India in a nutshell

India in a nutshell

Nooreh, the story of a girl from an Indo-Pak border village in Kashmir, and Gujarati feature film Hellaro to open the Indian Panorama at IFFI, Goa.

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A still from Nooreh.

AS the International Film Festival of India, Goa, gets ready to celebrate its 50th year, the short film it selects to open its non-feature section under Indian Panorama is a grim reminder of the reality of Jammu & Kashmir. Directed by Ashish Pandey, Nooreh is about its titular eight-year-old protagonist who lives in a Kashmiri village on the India-Pakistan border. One night, Nooreh discovers that the frequent gunbattles that rage near her home start when she falls asleep and stop once she’s awake. “The primary reason why I thought of the movie was that I was a bit concerned about the future we are creating for the next generation. There is so much violence across the world. The sight of an armyman holding a gun might not seem peculiar to a child in Mumbai, but this is very normal in Jammu & Kashmir,” says Pandey, adding that he was “pleasantly surprised” when the announcement was made.

Pandey, a Mumbai-based independent filmmaker, says if one goes to any nook and corner of Jammu & Kashmir, one would come across army men on duty. “The deployment of army personnel is higher in border villages. However, their relationship with local people is not as strained as in those areas compared to other parts of Kashmir. A child going to school crosses checkposts and chats with security personnel. This is very disturbing yet interesting. Though in the classroom these children might recite a poem about a heavenly place full of love, the reality is a stark contrast to that,” says Pandey, whose 22-minute short film touches upon this aspect.

Pandey says he felt the need to show this “irony” through Nooreh, his third short film. “My endeavour was to show what future the child wishes vis-a-vis what the reality is. I try to do that through the story of Nooreh,” he adds.

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A still from Hellaro

The film was shot in Chuntiwari and Izmarg villages, which are more like clusters of houses, in the Gurez valley. In the film, the characters speak in the local Shina language, apart from Kashmiri and Urdu. During its making, the crew got a lot of support from the local volunteers. That made its filming much easier. Every time the crew requested them for help, the locals would say, “Ho jayega. Aur bataayie (It will be done. Tell us what else you need).”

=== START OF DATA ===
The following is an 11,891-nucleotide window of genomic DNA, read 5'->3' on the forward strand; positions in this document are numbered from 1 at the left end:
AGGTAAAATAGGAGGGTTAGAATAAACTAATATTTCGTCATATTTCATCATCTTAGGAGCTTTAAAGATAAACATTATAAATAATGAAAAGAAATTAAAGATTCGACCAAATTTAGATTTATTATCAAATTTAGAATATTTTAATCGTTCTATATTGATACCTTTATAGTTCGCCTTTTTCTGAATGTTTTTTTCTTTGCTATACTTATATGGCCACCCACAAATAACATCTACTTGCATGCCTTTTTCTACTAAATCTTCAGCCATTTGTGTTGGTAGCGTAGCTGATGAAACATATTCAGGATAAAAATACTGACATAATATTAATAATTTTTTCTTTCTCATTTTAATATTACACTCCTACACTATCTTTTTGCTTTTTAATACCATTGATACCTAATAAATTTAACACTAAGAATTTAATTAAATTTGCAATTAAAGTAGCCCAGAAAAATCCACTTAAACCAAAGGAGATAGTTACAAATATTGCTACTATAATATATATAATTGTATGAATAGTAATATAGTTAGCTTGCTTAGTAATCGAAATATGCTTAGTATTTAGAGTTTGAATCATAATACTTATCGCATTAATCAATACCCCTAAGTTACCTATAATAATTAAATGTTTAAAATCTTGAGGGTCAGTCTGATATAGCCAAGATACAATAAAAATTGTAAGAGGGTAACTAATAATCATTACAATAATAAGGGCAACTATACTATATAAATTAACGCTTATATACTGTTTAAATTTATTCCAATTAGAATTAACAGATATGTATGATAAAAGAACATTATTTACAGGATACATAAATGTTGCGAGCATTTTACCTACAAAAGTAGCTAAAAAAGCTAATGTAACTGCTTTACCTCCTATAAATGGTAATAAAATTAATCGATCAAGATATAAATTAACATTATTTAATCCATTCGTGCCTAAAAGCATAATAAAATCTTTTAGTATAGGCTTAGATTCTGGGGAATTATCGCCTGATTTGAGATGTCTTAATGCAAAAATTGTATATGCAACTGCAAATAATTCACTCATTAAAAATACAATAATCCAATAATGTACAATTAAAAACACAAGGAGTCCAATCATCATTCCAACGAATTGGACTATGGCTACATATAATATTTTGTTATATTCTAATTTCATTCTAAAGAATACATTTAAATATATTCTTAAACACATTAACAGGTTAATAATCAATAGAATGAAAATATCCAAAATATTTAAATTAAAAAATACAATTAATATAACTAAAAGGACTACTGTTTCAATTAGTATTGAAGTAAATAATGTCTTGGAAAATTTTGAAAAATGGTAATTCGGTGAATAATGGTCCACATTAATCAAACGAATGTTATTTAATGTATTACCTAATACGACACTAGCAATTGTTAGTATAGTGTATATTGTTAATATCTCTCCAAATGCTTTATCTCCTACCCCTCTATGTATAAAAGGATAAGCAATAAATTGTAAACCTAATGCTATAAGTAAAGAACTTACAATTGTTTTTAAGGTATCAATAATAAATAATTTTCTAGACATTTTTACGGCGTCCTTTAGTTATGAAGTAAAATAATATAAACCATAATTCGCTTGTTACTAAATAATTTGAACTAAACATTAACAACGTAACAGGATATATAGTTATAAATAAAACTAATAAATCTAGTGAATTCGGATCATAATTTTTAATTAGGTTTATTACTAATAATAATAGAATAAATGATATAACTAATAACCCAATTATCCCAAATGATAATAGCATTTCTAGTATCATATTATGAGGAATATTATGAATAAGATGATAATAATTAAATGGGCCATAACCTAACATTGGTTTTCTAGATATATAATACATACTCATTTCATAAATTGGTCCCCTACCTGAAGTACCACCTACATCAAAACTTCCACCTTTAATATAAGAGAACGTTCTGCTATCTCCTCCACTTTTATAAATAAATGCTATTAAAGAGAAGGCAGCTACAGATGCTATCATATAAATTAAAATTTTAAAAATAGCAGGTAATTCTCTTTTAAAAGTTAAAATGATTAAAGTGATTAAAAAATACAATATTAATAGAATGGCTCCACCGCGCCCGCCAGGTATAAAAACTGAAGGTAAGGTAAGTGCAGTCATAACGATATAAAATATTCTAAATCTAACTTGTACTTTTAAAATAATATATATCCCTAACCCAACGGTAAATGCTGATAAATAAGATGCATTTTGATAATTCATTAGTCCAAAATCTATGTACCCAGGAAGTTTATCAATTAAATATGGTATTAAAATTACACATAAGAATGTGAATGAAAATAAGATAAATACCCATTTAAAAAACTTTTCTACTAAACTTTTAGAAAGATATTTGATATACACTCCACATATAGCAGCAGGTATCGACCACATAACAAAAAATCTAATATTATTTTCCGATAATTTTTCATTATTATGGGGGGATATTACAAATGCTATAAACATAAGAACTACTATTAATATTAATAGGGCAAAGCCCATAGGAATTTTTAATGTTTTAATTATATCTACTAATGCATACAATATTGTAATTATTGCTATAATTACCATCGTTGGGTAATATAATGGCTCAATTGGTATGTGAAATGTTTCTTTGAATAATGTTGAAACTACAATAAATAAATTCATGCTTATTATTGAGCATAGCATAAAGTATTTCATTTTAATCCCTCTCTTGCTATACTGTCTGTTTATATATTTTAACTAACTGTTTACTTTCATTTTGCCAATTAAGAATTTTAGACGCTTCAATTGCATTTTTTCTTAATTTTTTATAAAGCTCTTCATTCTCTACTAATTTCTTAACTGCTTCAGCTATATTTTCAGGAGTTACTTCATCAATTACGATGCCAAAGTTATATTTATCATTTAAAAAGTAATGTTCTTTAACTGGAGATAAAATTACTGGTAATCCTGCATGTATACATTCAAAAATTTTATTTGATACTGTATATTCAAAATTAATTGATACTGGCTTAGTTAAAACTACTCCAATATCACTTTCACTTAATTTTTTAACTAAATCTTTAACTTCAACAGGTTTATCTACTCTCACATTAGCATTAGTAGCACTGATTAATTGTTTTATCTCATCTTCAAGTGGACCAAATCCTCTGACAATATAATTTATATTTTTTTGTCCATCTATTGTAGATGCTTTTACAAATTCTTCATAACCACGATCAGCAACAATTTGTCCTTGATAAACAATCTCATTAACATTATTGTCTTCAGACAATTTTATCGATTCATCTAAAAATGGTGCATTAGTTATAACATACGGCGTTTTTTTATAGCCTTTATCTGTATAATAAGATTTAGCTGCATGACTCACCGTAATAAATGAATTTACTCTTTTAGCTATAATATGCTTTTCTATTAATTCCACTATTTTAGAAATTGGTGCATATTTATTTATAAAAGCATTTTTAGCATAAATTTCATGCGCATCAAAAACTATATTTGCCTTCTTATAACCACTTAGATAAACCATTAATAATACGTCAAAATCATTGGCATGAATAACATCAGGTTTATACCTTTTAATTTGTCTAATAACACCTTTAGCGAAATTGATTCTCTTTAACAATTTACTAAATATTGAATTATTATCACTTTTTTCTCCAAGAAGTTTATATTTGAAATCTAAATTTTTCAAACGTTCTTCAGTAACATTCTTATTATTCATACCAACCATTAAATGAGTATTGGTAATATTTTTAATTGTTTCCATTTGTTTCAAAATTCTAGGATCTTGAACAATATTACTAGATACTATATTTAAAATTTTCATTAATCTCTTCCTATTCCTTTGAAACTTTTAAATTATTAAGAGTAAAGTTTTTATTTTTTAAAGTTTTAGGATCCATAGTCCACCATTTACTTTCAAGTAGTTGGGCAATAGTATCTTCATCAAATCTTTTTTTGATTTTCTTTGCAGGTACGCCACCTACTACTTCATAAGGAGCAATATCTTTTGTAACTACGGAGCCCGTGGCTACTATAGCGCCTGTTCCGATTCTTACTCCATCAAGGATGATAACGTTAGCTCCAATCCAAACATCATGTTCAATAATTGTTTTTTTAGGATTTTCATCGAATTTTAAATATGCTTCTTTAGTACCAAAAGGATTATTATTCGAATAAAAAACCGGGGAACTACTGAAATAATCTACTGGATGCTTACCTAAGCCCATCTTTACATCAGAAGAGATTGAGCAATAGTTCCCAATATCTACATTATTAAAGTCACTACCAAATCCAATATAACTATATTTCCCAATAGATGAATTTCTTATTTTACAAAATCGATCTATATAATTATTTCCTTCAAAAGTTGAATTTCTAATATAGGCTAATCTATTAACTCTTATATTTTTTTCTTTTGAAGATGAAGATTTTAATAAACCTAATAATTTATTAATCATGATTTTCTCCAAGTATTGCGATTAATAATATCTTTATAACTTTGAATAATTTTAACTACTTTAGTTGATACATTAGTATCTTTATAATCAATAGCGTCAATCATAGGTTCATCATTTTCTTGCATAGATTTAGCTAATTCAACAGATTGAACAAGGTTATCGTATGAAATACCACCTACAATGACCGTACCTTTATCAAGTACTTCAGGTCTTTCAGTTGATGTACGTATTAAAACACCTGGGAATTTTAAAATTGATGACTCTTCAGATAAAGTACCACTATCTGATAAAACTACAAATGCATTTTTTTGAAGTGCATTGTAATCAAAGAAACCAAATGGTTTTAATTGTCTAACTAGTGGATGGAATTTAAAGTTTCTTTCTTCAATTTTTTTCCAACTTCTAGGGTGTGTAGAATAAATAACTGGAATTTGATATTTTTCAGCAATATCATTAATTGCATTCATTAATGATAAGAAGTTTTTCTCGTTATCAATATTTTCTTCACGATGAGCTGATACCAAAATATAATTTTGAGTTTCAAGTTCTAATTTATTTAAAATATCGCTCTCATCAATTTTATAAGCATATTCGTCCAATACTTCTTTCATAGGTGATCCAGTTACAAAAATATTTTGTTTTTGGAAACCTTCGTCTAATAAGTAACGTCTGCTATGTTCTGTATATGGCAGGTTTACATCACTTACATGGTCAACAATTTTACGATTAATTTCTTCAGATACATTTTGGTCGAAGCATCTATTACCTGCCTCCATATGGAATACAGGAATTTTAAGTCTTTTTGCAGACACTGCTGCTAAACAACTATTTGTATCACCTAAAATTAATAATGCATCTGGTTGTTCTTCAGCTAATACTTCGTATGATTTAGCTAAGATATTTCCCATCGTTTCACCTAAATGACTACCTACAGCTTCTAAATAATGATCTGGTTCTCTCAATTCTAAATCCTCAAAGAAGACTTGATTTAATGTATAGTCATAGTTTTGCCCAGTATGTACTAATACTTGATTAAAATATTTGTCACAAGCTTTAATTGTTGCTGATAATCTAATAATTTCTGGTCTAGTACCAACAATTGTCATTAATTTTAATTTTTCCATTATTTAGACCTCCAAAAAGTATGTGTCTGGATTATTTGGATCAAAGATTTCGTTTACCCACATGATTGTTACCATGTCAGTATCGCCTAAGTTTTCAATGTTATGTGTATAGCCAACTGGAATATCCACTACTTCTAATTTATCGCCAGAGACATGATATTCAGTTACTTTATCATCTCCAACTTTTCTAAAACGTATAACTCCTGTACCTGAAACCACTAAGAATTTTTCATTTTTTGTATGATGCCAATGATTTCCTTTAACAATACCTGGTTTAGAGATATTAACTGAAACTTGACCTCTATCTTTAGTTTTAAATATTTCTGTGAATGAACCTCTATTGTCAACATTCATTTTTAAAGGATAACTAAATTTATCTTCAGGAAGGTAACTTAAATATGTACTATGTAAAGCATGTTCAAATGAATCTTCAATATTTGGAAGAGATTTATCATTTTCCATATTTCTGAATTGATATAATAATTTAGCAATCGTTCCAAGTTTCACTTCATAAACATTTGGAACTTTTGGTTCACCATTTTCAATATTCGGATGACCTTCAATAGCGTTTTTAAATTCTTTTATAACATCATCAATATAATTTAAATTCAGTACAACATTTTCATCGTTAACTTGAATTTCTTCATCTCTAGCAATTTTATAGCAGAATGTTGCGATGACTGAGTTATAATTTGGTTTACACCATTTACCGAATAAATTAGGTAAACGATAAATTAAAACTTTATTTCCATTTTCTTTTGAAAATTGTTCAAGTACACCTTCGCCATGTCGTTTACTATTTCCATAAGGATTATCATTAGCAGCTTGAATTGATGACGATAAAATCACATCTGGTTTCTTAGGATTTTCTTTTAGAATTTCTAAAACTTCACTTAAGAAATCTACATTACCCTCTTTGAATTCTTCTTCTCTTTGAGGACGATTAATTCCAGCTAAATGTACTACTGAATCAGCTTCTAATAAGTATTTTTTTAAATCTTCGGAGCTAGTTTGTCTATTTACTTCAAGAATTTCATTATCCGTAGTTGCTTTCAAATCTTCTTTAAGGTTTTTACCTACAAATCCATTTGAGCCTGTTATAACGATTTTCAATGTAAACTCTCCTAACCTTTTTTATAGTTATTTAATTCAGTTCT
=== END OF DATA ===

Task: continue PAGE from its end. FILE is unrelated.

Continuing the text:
Last July, Pandey screened Nooreh at a local school. “The children loved the film. It was very interesting for them to see their world on the screen,” he recalled. The army personnel also took a copy of the movie from him. They wanted to show it during the sadbhavana (goodwill) meets they have with the villagers.

“Sadly, a day after the screening, these border villages witnessed heavy shelling, after a gap of nearly two decades. We had to leave the area at 9 pm and reached Srinagar at 1.30 am,” says Pandey, recalling his last visit to the area, adding, “It’s as if the film became their reality.”

The 50th edition of IFFI, to be held from November 20 to November 28, will showcase over 200 films from 76 countries. There are 26 feature films and 15 non-feature films selected for the Indian Panorama section. Union Minister for Information and Broadcasting Prakash Javadekar announced in New Delhi that feature film Hellaro (Gujarati), directed by Abhishek Shah, will open Feature Film of Indian Panorama 2019.

Hellaro, which talks about self-expression of women, will release in theatres on November 8, and has also bagged the National Award for Best Film. The features section will screen Gully Boy, Uri, Badhaai Ho, Jallikattu, Anandi Gopal and Uyare, among others.